How To Replace Recessed Light Fixtures
Lighting is everything. It can set a mood, enhance functionality or even transform an ordinary space into something spectacular. When considering how to make over a room, lighting is a good place to start. Dated fixtures can have a bigger effect on a room than you might think. Plus, with all of the breakthroughs in energy efficiency, your old fixture is probably costing you money while underperforming as a light source.
Such was the problem with our Jane-in-training's workspace. Besides being unorganized, Karen's home office had inefficient recessed lighting that made working in it pretty difficult. The good news was upgrading the fixtures was an extremely easy task. Replacing the ugly yellow "can" light with a brighter halogen fixture didn't require any hardwiring, just a simple swapping out of the light's enclosure, called the baffle. Don't let the name fool you--this project was about as easy as changing out a light bulb.
When searching for a new baffle, get one that will allow you to direct the light where you want it. This is an important luxury to consider when you are looking into new fixtures, especially for a work space.
If you are lucky enough to have recessed lighting like Karen and are in need of an upgrade, the crispness of the light that a halogen emits is fantastic for the workplace and they are extremely energy efficient, so a change made here will go a long way.
SAFETY CHECK!: Before getting started, it's important to remember to avoid touching the halogen light bulbs directly, as the dirt and oils from your hands can cause 'hot spots' which can sometimes cause the bulbs to burst prematurely. So, when screwing the bulb in, avoid handling it with your bare hands; a pair of disposable gloves will work fine.
Even though this project doesn't require tinkering with wires, we still turned the power off for added security. Find the circuit to the lights you are working on and switch them off before starting any electrical project. Then, test the fixture with a penlight tester. If the circuit is still live, the device will light up or beep.
Remove the old light bulb from the fixture.
Remove the old baffle by reaching up inside the light and tugging at it. It should pop out pretty easily. Also, don't try to remove the entire light--just the enclosure! Wear safety glasses during this step because dust and debris could fall down on you as you work.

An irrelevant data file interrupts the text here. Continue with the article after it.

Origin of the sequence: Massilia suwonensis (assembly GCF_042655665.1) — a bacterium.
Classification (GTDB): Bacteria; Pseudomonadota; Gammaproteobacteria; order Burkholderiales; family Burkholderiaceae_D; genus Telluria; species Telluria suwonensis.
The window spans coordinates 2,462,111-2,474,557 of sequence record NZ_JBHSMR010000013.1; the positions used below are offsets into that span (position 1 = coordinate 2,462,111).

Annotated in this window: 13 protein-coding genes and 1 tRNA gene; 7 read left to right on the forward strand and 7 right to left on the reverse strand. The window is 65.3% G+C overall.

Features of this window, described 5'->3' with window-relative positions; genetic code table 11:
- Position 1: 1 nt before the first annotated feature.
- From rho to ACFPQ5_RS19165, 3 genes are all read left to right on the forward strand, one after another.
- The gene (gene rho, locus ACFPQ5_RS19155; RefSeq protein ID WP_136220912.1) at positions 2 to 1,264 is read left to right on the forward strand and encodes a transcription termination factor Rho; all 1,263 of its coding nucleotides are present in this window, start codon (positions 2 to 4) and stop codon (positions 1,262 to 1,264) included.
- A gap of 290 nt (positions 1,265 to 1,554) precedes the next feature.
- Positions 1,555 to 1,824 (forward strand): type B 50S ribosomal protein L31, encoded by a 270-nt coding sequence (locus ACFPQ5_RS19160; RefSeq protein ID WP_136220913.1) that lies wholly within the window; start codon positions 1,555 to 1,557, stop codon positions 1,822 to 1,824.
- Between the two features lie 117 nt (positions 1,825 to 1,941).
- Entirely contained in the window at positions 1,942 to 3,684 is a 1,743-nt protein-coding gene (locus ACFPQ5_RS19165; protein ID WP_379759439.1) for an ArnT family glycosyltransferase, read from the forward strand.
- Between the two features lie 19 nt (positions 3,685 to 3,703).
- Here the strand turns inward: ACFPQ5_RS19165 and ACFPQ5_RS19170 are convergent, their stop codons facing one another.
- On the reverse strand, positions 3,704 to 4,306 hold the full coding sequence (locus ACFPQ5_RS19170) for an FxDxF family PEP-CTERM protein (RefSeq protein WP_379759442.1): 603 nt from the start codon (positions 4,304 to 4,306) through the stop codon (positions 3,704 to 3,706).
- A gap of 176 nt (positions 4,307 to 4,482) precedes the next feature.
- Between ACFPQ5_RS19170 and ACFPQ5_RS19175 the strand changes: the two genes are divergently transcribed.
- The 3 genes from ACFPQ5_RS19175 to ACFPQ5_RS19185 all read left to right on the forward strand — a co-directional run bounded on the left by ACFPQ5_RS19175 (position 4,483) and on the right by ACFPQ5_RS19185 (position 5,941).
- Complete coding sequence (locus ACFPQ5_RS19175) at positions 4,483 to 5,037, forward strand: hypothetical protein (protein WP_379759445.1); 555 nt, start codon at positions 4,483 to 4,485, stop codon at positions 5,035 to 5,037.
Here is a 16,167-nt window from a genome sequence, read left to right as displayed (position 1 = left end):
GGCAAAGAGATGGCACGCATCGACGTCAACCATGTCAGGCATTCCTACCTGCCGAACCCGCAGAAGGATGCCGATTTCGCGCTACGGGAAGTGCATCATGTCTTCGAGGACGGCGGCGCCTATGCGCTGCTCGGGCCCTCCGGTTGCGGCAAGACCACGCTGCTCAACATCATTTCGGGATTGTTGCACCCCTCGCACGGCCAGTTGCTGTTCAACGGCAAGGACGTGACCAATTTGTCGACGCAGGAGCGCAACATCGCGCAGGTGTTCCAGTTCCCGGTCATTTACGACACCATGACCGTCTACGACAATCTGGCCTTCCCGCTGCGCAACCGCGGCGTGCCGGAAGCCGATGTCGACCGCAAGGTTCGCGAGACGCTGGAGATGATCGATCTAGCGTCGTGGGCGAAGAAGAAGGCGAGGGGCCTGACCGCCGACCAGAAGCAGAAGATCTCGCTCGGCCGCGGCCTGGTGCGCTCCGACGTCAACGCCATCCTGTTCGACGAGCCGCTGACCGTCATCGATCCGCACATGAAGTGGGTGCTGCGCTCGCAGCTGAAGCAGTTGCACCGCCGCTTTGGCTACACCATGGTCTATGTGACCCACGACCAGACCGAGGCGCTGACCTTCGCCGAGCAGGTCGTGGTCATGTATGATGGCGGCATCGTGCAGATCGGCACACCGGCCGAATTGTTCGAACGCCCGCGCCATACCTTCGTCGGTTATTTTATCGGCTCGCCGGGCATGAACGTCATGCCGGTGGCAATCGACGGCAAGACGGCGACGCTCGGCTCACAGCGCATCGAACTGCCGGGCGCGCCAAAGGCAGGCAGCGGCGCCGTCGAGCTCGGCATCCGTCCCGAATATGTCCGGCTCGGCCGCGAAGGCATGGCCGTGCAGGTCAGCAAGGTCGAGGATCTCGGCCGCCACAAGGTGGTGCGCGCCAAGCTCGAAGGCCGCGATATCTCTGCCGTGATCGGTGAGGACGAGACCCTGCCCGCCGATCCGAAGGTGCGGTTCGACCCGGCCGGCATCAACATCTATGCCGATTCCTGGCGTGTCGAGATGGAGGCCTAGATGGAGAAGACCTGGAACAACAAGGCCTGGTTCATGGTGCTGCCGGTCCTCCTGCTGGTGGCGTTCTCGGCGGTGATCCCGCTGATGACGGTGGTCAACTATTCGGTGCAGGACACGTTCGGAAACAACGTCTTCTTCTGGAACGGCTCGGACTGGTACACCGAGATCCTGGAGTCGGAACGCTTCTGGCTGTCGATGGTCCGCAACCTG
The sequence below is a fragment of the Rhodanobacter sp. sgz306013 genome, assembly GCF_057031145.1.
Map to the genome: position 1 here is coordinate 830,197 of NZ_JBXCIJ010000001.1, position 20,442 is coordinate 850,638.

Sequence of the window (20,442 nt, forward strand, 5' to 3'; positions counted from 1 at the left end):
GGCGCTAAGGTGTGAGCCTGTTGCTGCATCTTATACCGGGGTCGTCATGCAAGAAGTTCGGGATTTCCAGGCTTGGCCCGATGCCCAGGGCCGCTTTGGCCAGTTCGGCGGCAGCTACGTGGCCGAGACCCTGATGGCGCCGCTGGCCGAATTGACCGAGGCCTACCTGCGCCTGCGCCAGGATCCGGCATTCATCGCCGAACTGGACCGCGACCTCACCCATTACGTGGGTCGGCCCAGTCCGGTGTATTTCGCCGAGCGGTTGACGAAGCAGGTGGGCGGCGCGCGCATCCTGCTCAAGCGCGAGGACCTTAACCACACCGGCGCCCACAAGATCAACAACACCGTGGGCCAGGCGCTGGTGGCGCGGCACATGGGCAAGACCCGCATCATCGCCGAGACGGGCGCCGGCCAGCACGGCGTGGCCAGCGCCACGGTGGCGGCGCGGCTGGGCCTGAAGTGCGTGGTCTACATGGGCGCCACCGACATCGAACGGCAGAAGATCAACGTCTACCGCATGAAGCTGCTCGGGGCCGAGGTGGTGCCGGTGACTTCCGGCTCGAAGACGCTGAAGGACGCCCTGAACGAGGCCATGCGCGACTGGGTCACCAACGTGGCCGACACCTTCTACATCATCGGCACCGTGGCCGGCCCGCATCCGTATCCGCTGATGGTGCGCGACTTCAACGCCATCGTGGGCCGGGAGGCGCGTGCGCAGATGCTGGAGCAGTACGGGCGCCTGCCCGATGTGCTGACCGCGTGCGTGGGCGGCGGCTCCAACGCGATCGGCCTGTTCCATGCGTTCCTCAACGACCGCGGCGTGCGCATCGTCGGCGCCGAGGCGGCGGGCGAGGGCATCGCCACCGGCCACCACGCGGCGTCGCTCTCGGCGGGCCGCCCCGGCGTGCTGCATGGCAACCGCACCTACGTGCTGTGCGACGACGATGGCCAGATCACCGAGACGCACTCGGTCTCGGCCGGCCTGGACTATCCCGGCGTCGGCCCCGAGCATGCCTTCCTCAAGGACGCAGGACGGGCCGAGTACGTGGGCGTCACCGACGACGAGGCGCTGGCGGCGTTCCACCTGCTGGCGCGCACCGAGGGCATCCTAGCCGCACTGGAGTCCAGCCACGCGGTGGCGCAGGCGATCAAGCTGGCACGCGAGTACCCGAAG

Using your needle nose pliers, tug at the clips attached to the fixture so that they will hold the new baffle in place. Not all canned lighting is designed this way. If you find that you don't have any clips, don't worry.
Make sure to measure your existing lights to get the correct size replacements. There are a wide variety of can light replacement options. The lights we chose literally screwed into the socket like a light bulb. Be sure to refer to the manufacturer's instructions of your particular unit before proceeding. We began our installation by first attaching the piece that looks like a light bulb into the existing fixture. A wire plate hung from this piece which we will later attach to the baffle.
Next, screw the bulb into the new baffle. Remember to wear clean gloves or wipe away any spots with a cloth left by your fingertips before you turn the light on. Hold the bulb by the edges as you work to minimize potential fingerprints.
With the light bulb screwed in there is just one step left: attaching the fixture to the wire plate. Place the fixtures prongs into the wire plate that is dangling from the ceiling and snap the now-attached baffle up into the ceiling.
Turn the power back on and test the lights. The room should have a fresher, brighter look. If for some reason the lights failed to illuminate, turn the power off again and check your work.
Upgrading lighting is a great place to start when considering a new look for a room. Halogen lights give off a crisp, white brightness that is perfect for any workspace. Lighting in the workplace that is too dim, yellow, or otherwise ineffective will result in poor performance and tired eyes. You work hard enough as it is, so at least let your lights work for you.
The next step to Karen's office upgrade was installing a set of free-floating shelves. With just a few hours' work, Karen's office was totally transformed.
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